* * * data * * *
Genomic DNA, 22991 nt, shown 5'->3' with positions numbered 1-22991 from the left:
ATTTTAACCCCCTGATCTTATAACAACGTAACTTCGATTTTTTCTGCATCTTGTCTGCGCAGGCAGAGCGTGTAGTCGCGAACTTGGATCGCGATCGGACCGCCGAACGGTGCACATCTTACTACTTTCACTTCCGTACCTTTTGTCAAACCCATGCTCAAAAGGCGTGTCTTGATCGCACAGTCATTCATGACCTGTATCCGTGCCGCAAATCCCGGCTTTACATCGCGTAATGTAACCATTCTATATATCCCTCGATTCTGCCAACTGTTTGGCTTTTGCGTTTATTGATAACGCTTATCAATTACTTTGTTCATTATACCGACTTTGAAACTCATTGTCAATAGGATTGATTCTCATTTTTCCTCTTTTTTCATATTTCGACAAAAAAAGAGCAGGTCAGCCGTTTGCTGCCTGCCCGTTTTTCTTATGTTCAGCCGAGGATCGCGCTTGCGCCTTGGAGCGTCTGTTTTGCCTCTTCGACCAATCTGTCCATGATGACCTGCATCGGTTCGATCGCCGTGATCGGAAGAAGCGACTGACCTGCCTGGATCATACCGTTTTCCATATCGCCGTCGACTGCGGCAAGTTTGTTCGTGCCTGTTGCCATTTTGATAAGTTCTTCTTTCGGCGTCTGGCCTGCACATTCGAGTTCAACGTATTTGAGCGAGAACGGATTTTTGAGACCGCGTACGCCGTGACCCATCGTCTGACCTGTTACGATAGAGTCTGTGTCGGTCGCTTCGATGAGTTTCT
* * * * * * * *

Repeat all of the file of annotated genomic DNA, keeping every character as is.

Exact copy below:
Genomic DNA, 22991 nt, shown 5'->3' with positions numbered 1-22991 from the left:
ATTTTAACCCCCTGATCTTATAACAACGTAACTTCGATTTTTTCTGCATCTTGTCTGCGCAGGCAGAGCGTGTAGTCGCGAACTTGGATCGCGATCGGACCGCCGAACGGTGCACATCTTACTACTTTCACTTCCGTACCTTTTGTCAAACCCATGCTCAAAAGGCGTGTCTTGATCGCACAGTCATTCATGACCTGTATCCGTGCCGCAAATCCCGGCTTTACATCGCGTAATGTAACCATTCTATATATCCCTCGATTCTGCCAACTGTTTGGCTTTTGCGTTTATTGATAACGCTTATCAATTACTTTGTTCATTATACCGACTTTGAAACTCATTGTCAATAGGATTGATTCTCATTTTTCCTCTTTTTTCATATTTCGACAAAAAAAGAGCAGGTCAGCCGTTTGCTGCCTGCCCGTTTTTCTTATGTTCAGCCGAGGATCGCGCTTGCGCCTTGGAGCGTCTGTTTTGCCTCTTCGACCAATCTGTCCATGATGACCTGCATCGGTTCGATCGCCGTGATCGGAAGAAGCGACTGACCTGCCTGGATCATACCGTTTTCCATATCGCCGTCGACTGCGGCAAGTTTGTTCGTGCCTGTTGCCATTTTGATAAGTTCTTCTTTCGGCGTCTGGCCTGCACATTCGAGTTCAACGTATTTGAGCGAGAACGGATTTTTGAGACCGCGTACGCCGTGACCCATCGTCTGACCTGTTACGATAGAGTCTGTGTCGGTCGCTTCGATGAGTTTCT